CT scanner (evolution)

Last revised by Andrew Murphy on 17 Jun 2023

CT scanners were first introduced in 1971 with a single detector for brain study under the leadership of Sir Godfrey Hounsfield, an electrical engineer at EMI (Electric and Musical Industries Ltd). After that, it has undergone multiple improvements, with an increase in the number of detectors and a decrease in the scan time.

First generation 
  • detectors: one

  • type of beam: pencil-like x-ray beam

  • tube-detector movements: translate-rotate

  • duration of scan (average): 25-30 mins

Second generation 
  • detectors: multiple (up to 30)

  • type of beam: fan-shaped x-ray beam

  • tube-detector movements: translate-rotate

  • duration of scan (average): less than 90 sec

Third generation 
  • detectors: multiple, initially 288; newer ones use over 700 arranged in an arc

  • type of beam: fan-shaped x-ray beam

  • tube-detector movements: rotate-rotate

  • duration of scan (average): approximately 5 sec

Fourth generation
  • detectors: multiple (more than 2000) arranged in an outer ring which is fixed

  • type of beam: fan-shaped x-ray beam

  • tube-detector movements: rotate-fixed 

  • duration of scan (average): a few seconds

Other technologies

Other CT technologies have been adapted to third and fourth-generation scanners, including:

  • helical ("spiral") image acquisition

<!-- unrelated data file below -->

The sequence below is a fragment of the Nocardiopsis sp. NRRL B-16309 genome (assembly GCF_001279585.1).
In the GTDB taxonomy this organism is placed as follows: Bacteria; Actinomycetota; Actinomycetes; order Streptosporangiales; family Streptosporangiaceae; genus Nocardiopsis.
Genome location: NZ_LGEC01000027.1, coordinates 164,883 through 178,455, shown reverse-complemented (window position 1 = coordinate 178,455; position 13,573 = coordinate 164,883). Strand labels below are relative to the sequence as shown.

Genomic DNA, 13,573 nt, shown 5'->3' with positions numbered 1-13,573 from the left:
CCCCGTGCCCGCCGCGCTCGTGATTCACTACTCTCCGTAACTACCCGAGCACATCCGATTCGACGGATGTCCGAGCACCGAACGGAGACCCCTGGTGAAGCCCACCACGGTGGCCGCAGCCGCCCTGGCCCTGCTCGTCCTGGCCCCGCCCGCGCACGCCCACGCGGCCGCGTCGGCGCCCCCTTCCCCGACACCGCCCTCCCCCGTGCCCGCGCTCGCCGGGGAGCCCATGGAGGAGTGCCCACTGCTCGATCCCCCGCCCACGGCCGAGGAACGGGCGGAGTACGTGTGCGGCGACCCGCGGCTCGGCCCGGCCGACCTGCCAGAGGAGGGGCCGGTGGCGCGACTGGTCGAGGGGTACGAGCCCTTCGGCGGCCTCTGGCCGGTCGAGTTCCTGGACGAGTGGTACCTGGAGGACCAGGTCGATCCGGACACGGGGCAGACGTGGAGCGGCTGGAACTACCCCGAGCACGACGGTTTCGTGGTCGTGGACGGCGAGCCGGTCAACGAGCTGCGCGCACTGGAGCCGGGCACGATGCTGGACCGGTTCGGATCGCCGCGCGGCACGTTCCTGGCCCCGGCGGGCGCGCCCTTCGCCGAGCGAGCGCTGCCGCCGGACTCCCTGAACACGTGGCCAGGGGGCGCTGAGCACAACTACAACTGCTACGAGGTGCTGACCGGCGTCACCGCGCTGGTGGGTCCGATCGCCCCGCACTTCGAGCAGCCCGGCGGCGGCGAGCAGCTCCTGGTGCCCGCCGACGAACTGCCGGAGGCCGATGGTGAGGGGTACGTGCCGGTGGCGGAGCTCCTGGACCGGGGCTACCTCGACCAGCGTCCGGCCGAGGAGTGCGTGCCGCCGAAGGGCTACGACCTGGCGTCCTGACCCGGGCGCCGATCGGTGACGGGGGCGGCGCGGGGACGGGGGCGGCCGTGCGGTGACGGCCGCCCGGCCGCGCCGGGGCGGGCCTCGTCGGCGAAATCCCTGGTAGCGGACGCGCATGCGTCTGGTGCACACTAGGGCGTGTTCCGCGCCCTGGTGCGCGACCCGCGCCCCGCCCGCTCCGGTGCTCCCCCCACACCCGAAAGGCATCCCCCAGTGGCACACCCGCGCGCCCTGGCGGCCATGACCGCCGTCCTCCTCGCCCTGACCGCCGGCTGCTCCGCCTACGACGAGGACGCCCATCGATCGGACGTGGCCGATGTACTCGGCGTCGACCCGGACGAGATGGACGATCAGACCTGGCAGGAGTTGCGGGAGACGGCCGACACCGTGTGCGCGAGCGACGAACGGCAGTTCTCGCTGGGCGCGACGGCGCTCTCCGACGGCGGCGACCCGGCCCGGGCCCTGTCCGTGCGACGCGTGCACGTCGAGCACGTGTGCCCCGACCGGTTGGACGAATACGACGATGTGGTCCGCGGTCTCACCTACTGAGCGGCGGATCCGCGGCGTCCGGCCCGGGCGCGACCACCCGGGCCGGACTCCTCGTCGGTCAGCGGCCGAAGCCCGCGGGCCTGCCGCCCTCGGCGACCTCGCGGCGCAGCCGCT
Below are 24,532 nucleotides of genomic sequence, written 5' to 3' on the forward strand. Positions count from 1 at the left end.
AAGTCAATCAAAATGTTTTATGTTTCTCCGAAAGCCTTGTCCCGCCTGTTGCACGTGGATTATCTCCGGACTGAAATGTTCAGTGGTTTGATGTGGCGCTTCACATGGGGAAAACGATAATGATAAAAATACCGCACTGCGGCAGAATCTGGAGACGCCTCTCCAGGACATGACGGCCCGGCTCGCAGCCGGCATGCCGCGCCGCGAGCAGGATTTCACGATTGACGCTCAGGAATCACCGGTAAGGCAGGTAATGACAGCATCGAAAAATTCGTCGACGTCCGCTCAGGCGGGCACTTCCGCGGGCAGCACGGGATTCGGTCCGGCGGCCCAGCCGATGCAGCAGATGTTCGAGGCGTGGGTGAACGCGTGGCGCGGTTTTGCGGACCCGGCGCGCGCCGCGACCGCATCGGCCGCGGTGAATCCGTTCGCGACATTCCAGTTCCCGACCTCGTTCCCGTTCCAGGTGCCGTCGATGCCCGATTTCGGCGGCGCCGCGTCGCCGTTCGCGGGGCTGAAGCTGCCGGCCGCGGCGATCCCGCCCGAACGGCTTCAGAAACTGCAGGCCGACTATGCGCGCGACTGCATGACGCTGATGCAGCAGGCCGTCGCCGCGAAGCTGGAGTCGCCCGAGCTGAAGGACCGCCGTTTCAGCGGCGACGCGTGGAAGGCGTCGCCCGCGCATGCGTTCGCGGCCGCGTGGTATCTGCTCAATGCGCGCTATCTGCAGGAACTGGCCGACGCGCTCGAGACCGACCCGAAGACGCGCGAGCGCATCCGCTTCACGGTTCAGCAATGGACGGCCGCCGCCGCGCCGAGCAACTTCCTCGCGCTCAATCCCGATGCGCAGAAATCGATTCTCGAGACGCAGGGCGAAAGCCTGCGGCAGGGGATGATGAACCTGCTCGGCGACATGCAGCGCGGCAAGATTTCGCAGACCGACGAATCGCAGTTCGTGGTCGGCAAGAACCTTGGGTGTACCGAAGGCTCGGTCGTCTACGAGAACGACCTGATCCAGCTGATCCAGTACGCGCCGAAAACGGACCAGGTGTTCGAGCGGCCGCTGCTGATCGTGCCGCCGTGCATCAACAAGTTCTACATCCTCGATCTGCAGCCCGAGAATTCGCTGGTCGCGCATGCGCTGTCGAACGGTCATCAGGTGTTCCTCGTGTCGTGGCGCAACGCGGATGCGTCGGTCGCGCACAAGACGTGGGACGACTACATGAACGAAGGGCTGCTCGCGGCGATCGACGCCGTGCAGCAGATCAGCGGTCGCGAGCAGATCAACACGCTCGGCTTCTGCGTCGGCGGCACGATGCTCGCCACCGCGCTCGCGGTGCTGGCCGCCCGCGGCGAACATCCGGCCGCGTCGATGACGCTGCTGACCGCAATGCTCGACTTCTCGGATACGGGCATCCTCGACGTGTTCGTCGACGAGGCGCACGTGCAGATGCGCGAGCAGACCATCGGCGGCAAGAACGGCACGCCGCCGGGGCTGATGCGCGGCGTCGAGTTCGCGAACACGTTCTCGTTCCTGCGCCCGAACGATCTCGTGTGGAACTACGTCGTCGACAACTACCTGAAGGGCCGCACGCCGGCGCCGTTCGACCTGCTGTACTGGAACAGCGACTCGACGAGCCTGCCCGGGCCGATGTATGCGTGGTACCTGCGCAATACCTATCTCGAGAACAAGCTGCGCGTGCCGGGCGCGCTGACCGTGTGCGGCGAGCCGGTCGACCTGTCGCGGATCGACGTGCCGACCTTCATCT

• used in all modern CT machines

    • slip-ring technology made the helical acquisition possible

  • dual-energy CT scanning

  • electron beam CT

    • considered a fifth-generation technology, electron beam CT has been around since 1984

    • involved an electron beam that is deflected via a magnet around the gantry (no moving parts, great temporal resolution)

    • initially designed for cardiac imaging, electron beam CT was made obsolete once multi-detector CT demonstrated better spatial resolution along (with the final blow being ECG-gated scanning)

Practical points

  • third and fourth-generation scanner technologies are both used in many healthcare settings

    • the fourth generation is a fundamentally different acquisition method, but the resulting image quality is similar to the third generation for most applications

See also

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Cases and figures

  • Figure 1: First CT scanner
    Drag here to reorder.
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